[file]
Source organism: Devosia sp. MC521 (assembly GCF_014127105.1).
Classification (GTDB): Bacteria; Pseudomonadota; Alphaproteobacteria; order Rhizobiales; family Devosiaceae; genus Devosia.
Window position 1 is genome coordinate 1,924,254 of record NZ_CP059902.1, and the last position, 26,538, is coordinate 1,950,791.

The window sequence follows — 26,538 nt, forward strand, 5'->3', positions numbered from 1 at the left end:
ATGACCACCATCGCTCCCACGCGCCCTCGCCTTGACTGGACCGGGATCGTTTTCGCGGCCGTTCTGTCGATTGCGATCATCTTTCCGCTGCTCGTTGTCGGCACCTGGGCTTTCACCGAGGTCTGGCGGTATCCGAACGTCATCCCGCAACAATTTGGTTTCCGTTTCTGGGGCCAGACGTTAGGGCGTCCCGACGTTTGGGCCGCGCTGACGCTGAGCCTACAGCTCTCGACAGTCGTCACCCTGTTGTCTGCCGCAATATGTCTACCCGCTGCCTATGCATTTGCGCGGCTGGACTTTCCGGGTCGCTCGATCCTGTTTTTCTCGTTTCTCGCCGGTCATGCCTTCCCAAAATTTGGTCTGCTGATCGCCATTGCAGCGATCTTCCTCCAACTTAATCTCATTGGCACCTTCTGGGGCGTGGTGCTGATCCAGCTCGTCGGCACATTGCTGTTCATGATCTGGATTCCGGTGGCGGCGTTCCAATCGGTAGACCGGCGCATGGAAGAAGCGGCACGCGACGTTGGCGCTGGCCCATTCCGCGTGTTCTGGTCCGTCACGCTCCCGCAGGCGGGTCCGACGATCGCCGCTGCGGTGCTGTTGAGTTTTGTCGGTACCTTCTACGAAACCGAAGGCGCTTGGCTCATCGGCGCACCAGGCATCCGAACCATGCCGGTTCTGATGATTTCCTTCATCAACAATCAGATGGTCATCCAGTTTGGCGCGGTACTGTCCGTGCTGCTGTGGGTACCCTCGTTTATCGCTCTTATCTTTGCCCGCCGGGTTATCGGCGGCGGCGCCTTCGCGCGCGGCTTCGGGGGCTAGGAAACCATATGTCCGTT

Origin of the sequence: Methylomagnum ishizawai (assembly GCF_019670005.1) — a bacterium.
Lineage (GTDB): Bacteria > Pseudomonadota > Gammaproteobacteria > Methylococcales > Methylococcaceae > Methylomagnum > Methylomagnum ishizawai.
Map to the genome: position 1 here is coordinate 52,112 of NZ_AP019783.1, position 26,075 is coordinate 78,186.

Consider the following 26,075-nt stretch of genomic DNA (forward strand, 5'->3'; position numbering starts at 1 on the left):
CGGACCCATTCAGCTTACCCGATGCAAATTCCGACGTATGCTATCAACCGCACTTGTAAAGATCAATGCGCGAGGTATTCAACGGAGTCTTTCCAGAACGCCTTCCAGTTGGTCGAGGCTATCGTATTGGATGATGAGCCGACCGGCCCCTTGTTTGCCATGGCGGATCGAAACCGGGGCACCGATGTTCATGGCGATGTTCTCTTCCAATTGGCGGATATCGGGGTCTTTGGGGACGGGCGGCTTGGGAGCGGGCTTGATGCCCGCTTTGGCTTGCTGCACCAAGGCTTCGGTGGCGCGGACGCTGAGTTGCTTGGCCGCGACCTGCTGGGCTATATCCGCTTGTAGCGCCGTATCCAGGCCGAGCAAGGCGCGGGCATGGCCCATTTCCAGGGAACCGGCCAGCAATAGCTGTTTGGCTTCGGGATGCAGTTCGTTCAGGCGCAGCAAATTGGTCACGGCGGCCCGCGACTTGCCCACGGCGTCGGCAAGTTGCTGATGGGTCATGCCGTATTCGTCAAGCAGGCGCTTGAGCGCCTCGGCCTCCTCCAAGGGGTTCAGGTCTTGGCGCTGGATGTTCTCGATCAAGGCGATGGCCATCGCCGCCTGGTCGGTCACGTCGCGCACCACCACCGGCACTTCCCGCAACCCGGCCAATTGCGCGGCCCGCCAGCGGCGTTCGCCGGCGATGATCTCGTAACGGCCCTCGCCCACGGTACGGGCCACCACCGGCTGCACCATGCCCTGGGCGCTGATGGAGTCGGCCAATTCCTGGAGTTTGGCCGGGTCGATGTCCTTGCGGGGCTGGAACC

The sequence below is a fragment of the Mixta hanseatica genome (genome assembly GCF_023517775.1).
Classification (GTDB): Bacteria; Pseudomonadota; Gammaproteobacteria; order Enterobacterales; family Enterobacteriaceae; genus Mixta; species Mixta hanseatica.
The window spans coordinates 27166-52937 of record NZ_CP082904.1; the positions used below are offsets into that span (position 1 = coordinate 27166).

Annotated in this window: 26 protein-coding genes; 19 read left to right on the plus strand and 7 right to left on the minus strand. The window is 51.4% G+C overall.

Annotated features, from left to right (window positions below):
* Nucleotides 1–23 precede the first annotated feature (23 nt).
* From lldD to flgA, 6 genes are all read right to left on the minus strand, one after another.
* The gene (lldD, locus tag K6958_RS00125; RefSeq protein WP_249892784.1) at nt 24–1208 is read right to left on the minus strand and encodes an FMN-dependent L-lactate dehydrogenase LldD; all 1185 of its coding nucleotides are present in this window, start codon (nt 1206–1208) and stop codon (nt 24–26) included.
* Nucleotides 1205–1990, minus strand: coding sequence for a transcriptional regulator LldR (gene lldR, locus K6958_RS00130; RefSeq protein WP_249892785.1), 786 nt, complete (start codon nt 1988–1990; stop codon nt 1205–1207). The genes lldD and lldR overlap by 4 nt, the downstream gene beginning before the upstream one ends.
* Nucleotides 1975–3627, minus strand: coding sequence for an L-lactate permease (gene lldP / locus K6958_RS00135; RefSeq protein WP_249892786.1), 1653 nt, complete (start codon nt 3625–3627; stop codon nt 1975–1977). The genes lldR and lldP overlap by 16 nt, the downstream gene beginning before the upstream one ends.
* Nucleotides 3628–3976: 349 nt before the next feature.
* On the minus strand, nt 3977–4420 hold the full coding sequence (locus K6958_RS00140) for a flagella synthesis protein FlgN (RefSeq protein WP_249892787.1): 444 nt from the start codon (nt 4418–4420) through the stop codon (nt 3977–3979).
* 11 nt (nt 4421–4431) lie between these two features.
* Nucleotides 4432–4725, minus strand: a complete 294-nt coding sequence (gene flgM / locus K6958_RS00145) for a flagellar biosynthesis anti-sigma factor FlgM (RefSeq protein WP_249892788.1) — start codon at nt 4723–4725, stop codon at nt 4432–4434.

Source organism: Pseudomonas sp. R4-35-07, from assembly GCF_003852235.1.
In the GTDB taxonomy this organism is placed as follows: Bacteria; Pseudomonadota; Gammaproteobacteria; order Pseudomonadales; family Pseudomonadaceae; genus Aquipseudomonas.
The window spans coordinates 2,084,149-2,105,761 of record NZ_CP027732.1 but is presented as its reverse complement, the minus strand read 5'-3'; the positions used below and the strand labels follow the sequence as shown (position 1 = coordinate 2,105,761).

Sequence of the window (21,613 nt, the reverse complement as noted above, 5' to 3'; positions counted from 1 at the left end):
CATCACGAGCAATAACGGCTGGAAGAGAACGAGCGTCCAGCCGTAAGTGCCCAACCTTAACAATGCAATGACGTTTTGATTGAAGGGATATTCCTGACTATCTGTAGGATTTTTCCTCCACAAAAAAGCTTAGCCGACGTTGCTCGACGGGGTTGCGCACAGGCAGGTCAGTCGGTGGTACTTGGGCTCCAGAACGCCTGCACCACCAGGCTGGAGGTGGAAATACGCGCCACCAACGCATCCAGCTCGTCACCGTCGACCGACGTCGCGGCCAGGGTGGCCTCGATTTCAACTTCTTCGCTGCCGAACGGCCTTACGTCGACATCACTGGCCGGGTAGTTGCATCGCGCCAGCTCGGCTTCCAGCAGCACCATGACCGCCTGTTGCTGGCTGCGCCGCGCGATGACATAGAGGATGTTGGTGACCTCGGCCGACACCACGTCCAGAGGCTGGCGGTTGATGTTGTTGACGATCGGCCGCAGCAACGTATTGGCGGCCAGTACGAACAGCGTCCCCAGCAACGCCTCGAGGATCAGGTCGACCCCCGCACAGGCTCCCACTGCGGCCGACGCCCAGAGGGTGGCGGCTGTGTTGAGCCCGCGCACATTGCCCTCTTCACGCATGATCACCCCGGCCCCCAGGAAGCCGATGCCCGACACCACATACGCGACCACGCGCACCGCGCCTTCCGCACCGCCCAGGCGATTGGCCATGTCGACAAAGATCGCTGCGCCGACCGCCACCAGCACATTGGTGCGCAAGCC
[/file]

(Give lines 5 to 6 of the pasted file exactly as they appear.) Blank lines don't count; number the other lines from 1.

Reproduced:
ATGACCACCATCGCTCCCACGCGCCCTCGCCTTGACTGGACCGGGATCGTTTTCGCGGCCGTTCTGTCGATTGCGATCATCTTTCCGCTGCTCGTTGTCGGCACCTGGGCTTTCACCGAGGTCTGGCGGTATCCGAACGTCATCCCGCAACAATTTGGTTTCCGTTTCTGGGGCCAGACGTTAGGGCGTCCCGACGTTTGGGCCGCGCTGACGCTGAGCCTACAGCTCTCGACAGTCGTCACCCTGTTGTCTGCCGCAATATGTCTACCCGCTGCCTATGCATTTGCGCGGCTGGACTTTCCGGGTCGCTCGATCCTGTTTTTCTCGTTTCTCGCCGGTCATGCCTTCCCAAAATTTGGTCTGCTGATCGCCATTGCAGCGATCTTCCTCCAACTTAATCTCATTGGCACCTTCTGGGGCGTGGTGCTGATCCAGCTCGTCGGCACATTGCTGTTCATGATCTGGATTCCGGTGGCGGCGTTCCAATCGGTAGACCGGCGCATGGAAGAAGCGGCACGCGACGTTGGCGCTGGCCCATTCCGCGTGTTCTGGTCCGTCACGCTCCCGCAGGCGGGTCCGACGATCGCCGCTGCGGTGCTGTTGAGTTTTGTCGGTACCTTCTACGAAACCGAAGGCGCTTGGCTCATCGGCGCACCAGGCATCCGAACCATGCCGGTTCTGATGATTTCCTTCATCAACAATCAGATGGTCATCCAGTTTGGCGCGGTACTGTCCGTGCTGCTGTGGGTACCCTCGTTTATCGCTCTTATCTTTGCCCGCCGGGTTATCGGCGGCGGCGCCTTCGCGCGCGGCTTCGGGGGCTAGGAAACCATATGTCCGTT

Origin of the sequence: Methylomagnum ishizawai (assembly GCF_019670005.1) — a bacterium.